Philippine politics couldn’t be more fascinating or discordant. Recent months have witnessed open legal warfare between the Benigno Aquino administration and its allies in the legislature, on the one hand, and the judiciary, on the other. The ongoing impeachment trial in the Philippine Senate against Chief Justice Renato Corona is part of an attempt by the government to purge allies of former President Gloria Macapagal Arroyo from all key state institutions and eliminate widespread corruption in the bureaucracy.
However, intra-state bickering has spread to other issue areas as well. Thanks to escalating tensions in the South China Sea, and growing calls for a more robust Philippine-U.S. military partnership as America pivots to Asia, there seems to be a new front in the making.
Legislators from both houses of congress are pressuring the executive branch to re-assess the very wisdom of the Philippine-U.S. Mutual Defense Treaty (MDT) of 1951 by specifically focusing on the provisions as well as the implementation of the1998 Visiting Forces Agreement (VFA),which governs the conduct of U.S. military operations in the Philippines.
The United States is not only a former colonial power in the Philippines, but also the Philippines’ most important political ally in its post-colonial history. Washington’s importance to Filipino security was made clear after the Philippine Senate, riding on a nationalist and post-Cold War frenzy, voted in 1992 to not renew the country’s basing agreement with the United States. Within four years, Manila was forced to contend with the grim reality of Chinese intrusions into its territories, culminating in the 1995 Mischief Reef incident. The experience awakened the country to its glaring lack of defense capabilities and the logic of balance of power.
In the years that have followed, Manila and Washington have hammered out a series of agreements that allowed for a non-permanent, non-direct, U.S. military presence in the Philippines. According to the current arrangements, as enshrined in the provisions of the Philippine Constitution and reflected in the VFA, American troops have neither the right to engage in direct combat operations on Philippine soil, nor the mandate to establish permanent bases in the Philippines. They are only legally allowed to train, inform, equip, and advise the Philippine military.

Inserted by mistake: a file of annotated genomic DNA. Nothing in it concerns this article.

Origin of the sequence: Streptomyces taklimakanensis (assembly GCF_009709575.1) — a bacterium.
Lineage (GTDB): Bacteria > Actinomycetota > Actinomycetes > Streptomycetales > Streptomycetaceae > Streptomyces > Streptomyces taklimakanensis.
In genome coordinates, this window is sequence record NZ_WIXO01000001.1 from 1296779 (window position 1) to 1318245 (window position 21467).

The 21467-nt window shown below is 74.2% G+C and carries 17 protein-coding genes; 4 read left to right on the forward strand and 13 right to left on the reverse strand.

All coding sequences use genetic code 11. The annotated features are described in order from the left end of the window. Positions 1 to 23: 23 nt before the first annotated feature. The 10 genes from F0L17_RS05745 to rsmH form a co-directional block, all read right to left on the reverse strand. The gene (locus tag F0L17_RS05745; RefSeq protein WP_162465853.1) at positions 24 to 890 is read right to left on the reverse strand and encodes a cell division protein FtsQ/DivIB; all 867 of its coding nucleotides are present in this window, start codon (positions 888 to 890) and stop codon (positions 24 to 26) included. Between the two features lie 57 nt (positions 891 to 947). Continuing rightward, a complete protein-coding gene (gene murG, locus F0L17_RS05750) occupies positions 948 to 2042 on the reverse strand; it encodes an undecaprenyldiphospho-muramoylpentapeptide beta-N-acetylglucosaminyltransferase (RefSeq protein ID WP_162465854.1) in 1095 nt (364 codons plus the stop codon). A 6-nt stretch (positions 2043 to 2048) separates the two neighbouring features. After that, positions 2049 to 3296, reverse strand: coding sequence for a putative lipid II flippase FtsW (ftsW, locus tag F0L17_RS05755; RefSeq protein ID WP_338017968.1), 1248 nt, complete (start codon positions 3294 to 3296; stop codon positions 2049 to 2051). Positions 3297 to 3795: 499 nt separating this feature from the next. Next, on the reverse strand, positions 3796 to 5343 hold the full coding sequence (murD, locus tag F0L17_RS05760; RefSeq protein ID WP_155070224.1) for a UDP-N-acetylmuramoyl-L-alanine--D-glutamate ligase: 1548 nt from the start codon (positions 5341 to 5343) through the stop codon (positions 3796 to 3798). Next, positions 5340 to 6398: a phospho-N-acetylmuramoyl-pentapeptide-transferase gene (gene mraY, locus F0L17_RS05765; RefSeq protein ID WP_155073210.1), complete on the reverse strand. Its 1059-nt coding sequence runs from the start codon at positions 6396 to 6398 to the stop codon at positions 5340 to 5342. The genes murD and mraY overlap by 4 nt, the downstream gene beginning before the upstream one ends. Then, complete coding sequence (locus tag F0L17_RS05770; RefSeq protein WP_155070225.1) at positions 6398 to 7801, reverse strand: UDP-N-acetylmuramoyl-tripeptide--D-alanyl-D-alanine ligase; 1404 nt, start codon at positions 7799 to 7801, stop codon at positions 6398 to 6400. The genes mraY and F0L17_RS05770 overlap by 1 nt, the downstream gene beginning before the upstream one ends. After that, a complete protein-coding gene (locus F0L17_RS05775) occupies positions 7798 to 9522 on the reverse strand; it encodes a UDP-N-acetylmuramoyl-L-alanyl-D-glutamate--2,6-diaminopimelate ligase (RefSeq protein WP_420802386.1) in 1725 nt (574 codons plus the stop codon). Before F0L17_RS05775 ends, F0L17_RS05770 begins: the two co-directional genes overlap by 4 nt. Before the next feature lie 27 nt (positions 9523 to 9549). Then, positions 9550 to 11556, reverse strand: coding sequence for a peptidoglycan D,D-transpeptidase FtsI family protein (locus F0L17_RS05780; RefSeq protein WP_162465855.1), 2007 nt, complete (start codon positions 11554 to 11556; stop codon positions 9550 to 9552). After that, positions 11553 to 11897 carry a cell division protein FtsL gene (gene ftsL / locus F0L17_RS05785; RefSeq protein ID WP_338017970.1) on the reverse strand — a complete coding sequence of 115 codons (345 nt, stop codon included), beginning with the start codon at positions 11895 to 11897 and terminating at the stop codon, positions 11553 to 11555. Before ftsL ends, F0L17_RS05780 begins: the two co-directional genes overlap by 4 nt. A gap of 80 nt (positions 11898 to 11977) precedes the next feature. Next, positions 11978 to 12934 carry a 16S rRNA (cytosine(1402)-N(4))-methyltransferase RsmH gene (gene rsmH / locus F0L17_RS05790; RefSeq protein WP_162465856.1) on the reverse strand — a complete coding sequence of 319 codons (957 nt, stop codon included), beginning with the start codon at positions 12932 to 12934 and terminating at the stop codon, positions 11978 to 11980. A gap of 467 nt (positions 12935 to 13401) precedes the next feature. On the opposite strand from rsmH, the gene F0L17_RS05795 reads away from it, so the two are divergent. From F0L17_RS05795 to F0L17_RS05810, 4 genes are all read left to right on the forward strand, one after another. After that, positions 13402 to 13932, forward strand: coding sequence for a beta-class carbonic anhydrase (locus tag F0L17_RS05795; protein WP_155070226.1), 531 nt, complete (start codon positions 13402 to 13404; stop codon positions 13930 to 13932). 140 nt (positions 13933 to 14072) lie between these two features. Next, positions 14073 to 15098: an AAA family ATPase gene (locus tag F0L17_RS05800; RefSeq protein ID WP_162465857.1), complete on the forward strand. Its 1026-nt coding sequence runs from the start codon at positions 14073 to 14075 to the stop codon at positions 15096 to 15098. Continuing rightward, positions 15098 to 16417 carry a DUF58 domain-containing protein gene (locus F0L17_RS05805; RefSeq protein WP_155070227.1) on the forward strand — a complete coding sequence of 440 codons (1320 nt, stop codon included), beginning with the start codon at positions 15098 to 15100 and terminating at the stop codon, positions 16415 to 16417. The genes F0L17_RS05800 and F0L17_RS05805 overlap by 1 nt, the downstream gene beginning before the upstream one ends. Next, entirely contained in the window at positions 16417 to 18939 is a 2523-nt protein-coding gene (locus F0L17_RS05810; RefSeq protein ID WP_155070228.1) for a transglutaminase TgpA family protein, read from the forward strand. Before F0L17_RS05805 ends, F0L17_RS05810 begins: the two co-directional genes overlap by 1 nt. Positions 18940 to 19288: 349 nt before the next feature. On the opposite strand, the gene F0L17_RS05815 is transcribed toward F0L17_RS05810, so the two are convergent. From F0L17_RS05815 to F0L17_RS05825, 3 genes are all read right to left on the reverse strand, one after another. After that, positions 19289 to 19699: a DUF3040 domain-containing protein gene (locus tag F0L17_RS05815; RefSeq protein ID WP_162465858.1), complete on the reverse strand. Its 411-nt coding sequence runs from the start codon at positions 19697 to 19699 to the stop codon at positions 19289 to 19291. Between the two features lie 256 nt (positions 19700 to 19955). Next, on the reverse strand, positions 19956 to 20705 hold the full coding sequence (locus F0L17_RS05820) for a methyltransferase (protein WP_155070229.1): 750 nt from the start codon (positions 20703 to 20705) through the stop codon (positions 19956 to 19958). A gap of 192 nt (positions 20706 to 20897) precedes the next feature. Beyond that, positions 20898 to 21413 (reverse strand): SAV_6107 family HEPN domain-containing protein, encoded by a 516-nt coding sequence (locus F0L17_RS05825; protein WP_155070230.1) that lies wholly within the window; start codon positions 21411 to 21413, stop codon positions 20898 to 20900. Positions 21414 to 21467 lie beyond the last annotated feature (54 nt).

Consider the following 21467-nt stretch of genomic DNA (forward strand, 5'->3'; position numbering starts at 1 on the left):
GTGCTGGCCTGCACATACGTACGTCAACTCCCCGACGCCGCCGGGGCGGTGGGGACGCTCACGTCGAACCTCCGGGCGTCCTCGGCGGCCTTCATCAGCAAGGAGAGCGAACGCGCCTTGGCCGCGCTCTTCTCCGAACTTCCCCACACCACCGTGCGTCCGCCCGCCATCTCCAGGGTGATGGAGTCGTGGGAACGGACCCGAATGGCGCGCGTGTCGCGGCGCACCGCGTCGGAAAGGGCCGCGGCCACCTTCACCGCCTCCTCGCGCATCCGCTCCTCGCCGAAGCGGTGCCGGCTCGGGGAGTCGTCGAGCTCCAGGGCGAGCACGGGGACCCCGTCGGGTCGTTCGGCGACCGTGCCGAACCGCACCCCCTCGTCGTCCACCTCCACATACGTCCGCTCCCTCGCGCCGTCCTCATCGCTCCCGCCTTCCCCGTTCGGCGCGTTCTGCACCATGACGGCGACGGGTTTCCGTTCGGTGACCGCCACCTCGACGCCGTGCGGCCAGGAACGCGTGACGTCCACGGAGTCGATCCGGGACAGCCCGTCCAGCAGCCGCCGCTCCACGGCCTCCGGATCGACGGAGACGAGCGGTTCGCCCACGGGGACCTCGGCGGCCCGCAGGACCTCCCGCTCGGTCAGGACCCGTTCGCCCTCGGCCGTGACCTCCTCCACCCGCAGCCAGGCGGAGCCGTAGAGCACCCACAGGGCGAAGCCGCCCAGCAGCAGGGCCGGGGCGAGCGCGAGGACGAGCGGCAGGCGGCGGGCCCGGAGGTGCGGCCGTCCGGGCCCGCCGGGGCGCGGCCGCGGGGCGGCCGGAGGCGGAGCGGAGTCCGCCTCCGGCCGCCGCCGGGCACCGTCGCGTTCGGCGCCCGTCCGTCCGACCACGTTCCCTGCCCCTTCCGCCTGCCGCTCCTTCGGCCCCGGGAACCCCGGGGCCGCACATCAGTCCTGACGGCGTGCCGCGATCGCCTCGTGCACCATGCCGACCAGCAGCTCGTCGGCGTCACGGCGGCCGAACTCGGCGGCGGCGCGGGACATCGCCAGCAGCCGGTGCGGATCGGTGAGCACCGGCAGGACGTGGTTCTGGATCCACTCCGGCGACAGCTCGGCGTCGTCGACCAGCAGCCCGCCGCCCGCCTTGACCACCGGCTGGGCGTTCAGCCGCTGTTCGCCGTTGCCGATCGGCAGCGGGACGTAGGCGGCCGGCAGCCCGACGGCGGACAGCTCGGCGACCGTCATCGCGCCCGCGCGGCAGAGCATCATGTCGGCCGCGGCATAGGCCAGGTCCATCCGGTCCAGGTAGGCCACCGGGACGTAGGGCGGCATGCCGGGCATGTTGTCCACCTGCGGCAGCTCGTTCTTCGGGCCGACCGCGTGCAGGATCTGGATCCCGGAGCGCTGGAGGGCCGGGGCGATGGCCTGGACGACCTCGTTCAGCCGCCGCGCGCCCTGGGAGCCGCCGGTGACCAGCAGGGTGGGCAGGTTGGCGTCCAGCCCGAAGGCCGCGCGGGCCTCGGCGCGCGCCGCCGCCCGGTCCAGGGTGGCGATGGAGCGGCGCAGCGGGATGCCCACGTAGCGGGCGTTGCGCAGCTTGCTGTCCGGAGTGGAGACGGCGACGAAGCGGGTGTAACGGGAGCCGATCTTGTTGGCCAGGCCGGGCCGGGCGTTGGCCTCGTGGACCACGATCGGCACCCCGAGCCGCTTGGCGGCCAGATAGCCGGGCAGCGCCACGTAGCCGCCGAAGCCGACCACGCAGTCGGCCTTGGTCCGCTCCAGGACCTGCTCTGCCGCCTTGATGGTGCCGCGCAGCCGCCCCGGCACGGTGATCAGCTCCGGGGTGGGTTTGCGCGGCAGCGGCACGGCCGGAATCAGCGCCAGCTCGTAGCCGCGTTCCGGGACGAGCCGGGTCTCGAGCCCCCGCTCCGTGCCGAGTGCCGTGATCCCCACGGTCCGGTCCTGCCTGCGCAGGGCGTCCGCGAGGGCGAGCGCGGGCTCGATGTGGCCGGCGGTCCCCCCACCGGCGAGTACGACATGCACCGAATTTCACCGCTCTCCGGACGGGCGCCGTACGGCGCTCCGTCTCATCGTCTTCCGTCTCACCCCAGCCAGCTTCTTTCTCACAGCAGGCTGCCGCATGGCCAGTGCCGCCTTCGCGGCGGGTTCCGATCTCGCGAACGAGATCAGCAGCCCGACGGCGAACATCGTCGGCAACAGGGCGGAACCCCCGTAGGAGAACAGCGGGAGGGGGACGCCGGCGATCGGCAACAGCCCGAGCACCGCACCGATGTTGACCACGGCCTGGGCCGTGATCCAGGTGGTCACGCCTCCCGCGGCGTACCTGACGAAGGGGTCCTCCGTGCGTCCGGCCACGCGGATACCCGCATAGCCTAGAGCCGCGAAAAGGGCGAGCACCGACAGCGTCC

In December 2001, the Philippines became part of Operation Enduring Freedom, and thus a U.S. ally in Washington’s global “War on Terrorism”.The following year, the United States dispatched troops from its Special Operations Command Pacific to support operations in the Philippines, which at the time theNew York Timesdescribed, “[as] the largest single deployment of American military might outside Afghanistan to fight terrorists since the Sept. 11 attack.”Thus, the United States gradually moved towardsestablishing a permanent troop presence in Mindanao, wherein they provided logistical and intelligence support for the Philippine Military’s campaign against various “terrorist” groups including the Moro Islamic Liberation Front (MILF), Abu Sayyaf, and the al-Qaeda regional offshoot, Jemaah Islamiyah (JI).
In 2003, the U.S. Defense Department announced that the Philippines and United States would engage in a combined operation against Abu Sayyaf– which in practical terms meant that U.S. forces wouldn’t be merely a “support mechanism,” but a direct participant in kinetic operations on Philippine soil. The operation involved 350 U.S. special operations personnel who were logistically backed-up by 750 Americans in the regional headquarters in Zamboanga. In succeeding years, the Philippine shores would host notorious mercenary private contractors. In 2007, Anne Tyrrell, Blackwater’s spokesman said, “[w]e are no longer pursuing a facility in the Philippines.” However, in 2009, American investigative journalistWayne Madsen alleged that Satelles Solution, a Blackwater subsidiary, was using a “five-acre facility in the former United States naval base [Subic] to train operatives for secret U.S.-backed military operations in Iraq, Afghanistan and other hotspots.” In many ways, during the Bush-Arroyo era the Philippines became a “training ground” for U.S. counterinsurgency (COIN) operations.
There’s no denying that the Americans played a pivotal role in many high profile COIN operations that severely undermined Philippine-based activities by groups such as the Abu Sayyaf and JI. The latest suchhigh-profile operation was in Jolo, with Filipino officials claiming that three of the region’s most wanted terror suspects – namely, Singaporean Mohammad Ali (alias Muawiyah), Umbra Jumdail and Zulkifli Khir,who have all been blamed for coordinated attacks against American troops – had been killed.